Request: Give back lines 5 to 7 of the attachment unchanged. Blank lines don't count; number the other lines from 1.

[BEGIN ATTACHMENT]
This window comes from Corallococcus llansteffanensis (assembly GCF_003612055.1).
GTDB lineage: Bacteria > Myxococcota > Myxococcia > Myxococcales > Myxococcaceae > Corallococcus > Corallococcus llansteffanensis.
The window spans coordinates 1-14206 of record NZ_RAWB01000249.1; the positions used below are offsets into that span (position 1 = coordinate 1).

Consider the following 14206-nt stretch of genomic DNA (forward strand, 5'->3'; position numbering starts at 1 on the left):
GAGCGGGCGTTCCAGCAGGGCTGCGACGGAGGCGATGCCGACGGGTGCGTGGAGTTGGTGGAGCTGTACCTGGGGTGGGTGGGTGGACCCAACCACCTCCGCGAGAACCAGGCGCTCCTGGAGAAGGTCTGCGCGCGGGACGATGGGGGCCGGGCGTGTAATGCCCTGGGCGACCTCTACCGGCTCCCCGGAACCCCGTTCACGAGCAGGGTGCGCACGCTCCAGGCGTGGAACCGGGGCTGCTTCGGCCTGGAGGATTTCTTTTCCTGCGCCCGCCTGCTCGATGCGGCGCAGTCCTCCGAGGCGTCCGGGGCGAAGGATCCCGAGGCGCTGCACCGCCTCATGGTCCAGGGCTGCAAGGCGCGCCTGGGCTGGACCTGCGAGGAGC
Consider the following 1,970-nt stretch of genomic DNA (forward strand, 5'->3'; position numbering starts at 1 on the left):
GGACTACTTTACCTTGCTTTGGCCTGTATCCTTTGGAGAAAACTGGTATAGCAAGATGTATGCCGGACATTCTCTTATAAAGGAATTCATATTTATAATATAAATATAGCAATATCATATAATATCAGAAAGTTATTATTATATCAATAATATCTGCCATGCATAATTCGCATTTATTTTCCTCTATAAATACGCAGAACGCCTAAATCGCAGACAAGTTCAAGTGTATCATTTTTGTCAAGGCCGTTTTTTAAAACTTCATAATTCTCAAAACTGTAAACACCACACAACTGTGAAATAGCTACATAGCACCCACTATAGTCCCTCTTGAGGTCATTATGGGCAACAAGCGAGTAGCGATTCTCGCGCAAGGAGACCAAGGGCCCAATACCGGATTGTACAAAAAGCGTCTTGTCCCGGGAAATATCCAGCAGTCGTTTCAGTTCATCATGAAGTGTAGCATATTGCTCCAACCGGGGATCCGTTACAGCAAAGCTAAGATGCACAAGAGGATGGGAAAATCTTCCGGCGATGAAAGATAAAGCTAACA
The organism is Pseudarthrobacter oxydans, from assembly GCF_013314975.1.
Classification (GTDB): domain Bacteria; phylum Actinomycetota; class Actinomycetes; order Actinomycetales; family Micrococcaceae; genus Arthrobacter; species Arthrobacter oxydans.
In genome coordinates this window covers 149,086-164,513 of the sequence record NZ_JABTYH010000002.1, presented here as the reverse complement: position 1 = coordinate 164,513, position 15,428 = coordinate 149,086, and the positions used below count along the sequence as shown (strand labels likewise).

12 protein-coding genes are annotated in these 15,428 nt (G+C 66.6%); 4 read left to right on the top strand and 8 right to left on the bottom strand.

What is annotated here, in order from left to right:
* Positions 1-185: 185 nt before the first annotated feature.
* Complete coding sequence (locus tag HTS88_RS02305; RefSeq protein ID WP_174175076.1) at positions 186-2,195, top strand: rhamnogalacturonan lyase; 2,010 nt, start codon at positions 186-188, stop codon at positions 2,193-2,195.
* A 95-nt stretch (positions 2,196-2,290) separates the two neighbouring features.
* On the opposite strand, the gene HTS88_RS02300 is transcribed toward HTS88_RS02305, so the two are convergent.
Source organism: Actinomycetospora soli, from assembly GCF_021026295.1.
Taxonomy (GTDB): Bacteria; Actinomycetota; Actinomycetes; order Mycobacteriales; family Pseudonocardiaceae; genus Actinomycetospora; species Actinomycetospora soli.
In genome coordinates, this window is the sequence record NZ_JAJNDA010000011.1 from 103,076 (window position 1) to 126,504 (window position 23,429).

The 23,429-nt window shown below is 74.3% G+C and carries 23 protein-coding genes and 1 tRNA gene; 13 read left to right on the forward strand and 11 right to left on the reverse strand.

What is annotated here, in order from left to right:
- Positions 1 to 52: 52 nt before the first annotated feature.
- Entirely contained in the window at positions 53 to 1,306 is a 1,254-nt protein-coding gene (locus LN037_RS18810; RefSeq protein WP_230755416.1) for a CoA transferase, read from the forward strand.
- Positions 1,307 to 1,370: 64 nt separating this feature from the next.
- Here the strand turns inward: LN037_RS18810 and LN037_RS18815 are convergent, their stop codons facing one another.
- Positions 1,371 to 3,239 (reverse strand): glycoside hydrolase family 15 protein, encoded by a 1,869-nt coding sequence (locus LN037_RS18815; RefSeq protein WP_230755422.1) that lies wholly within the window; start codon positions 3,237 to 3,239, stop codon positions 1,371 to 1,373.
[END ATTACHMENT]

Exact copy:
GAGCGGGCGTTCCAGCAGGGCTGCGACGGAGGCGATGCCGACGGGTGCGTGGAGTTGGTGGAGCTGTACCTGGGGTGGGTGGGTGGACCCAACCACCTCCGCGAGAACCAGGCGCTCCTGGAGAAGGTCTGCGCGCGGGACGATGGGGGCCGGGCGTGTAATGCCCTGGGCGACCTCTACCGGCTCCCCGGAACCCCGTTCACGAGCAGGGTGCGCACGCTCCAGGCGTGGAACCGGGGCTGCTTCGGCCTGGAGGATTTCTTTTCCTGCGCCCGCCTGCTCGATGCGGCGCAGTCCTCCGAGGCGTCCGGGGCGAAGGATCCCGAGGCGCTGCACCGCCTCATGGTCCAGGGCTGCAAGGCGCGCCTGGGCTGGACCTGCGAGGAGC
Consider the following 1,970-nt stretch of genomic DNA (forward strand, 5'->3'; position numbering starts at 1 on the left):
GGACTACTTTACCTTGCTTTGGCCTGTATCCTTTGGAGAAAACTGGTATAGCAAGATGTATGCCGGACATTCTCTTATAAAGGAATTCATATTTATAATATAAATATAGCAATATCATATAATATCAGAAAGTTATTATTATATCAATAATATCTGCCATGCATAATTCGCATTTATTTTCCTCTATAAATACGCAGAACGCCTAAATCGCAGACAAGTTCAAGTGTATCATTTTTGTCAAGGCCGTTTTTTAAAACTTCATAATTCTCAAAACTGTAAACACCACACAACTGTGAAATAGCTACATAGCACCCACTATAGTCCCTCTTGAGGTCATTATGGGCAACAAGCGAGTAGCGATTCTCGCGCAAGGAGACCAAGGGCCCAATACCGGATTGTACAAAAAGCGTCTTGTCCCGGGAAATATCCAGCAGTCGTTTCAGTTCATCATGAAGTGTAGCATATTGCTCCAACCGGGGATCCGTTACAGCAAAGCTAAGATGCACAAGAGGATGGGAAAATCTTCCGGCGATGAAAGATAAAGCTAACA